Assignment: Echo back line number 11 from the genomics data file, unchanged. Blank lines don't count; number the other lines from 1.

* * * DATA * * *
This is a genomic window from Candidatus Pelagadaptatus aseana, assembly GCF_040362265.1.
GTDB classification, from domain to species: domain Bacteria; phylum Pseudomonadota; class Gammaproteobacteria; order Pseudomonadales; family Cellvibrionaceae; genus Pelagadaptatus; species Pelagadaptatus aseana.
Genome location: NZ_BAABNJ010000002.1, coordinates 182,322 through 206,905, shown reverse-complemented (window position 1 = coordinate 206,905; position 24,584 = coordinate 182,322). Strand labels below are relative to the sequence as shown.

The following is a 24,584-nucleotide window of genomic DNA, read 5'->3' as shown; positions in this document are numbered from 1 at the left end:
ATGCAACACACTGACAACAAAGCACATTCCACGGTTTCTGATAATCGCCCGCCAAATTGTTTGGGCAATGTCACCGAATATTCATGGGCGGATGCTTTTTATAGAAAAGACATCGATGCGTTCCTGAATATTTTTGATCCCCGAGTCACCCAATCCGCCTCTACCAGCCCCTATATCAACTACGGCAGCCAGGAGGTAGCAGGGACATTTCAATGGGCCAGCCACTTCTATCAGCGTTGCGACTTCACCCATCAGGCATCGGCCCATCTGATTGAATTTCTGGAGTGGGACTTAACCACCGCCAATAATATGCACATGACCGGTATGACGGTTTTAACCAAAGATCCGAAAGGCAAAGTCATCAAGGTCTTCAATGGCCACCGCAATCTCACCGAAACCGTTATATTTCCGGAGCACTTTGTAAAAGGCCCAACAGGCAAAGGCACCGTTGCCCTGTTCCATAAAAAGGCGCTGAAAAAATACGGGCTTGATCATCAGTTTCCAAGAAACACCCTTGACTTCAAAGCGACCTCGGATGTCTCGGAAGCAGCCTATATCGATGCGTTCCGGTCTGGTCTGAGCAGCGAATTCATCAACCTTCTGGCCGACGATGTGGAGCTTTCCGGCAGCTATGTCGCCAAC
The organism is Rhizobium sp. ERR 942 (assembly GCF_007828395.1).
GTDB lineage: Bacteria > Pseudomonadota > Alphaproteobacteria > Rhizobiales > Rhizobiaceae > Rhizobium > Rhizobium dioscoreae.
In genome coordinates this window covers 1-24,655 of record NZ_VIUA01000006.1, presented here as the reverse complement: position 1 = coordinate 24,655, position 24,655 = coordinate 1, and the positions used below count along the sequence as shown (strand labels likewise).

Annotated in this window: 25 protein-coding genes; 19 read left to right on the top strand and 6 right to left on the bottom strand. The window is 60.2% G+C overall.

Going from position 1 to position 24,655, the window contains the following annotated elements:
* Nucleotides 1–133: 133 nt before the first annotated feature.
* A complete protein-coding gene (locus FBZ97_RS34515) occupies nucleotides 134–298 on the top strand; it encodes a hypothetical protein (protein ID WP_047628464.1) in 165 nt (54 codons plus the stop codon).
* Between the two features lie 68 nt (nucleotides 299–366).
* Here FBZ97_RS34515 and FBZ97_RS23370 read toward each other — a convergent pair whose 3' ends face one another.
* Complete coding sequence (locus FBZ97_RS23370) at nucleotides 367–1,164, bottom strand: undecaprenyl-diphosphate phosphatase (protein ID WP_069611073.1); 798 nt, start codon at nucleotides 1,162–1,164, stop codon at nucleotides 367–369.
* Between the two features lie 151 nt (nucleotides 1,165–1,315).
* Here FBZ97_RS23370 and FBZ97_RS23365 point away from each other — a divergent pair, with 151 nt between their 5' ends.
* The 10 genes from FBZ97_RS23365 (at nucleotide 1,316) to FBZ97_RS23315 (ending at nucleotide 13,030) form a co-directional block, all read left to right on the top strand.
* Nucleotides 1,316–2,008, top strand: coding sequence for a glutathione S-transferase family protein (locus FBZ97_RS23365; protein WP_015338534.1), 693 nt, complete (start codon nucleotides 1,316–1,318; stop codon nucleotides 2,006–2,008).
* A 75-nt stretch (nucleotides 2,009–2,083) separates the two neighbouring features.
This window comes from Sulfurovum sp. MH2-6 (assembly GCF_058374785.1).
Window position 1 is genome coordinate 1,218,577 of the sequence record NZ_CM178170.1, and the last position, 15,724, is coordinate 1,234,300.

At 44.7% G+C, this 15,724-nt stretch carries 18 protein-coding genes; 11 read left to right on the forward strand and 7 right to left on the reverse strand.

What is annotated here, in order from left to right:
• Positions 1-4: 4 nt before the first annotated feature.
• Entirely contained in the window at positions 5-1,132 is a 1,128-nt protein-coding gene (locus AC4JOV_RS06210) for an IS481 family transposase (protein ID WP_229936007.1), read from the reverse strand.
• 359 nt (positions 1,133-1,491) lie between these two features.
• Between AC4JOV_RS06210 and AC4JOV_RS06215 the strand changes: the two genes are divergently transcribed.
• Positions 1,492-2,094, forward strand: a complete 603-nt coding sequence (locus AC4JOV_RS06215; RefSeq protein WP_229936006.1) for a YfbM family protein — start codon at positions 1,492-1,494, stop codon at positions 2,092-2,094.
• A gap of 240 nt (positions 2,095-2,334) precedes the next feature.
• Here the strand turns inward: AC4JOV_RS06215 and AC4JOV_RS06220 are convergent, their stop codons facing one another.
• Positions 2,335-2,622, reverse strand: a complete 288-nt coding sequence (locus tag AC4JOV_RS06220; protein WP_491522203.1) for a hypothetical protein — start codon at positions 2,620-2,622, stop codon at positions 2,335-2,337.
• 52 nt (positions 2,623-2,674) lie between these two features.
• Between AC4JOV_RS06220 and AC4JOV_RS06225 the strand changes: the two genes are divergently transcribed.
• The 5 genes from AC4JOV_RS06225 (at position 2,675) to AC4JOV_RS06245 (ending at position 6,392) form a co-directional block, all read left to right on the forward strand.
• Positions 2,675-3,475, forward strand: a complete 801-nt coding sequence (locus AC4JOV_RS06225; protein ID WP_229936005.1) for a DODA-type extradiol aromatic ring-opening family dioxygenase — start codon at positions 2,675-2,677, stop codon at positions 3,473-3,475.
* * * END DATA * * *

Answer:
* Nucleotides 1–133: 133 nt before the first annotated feature.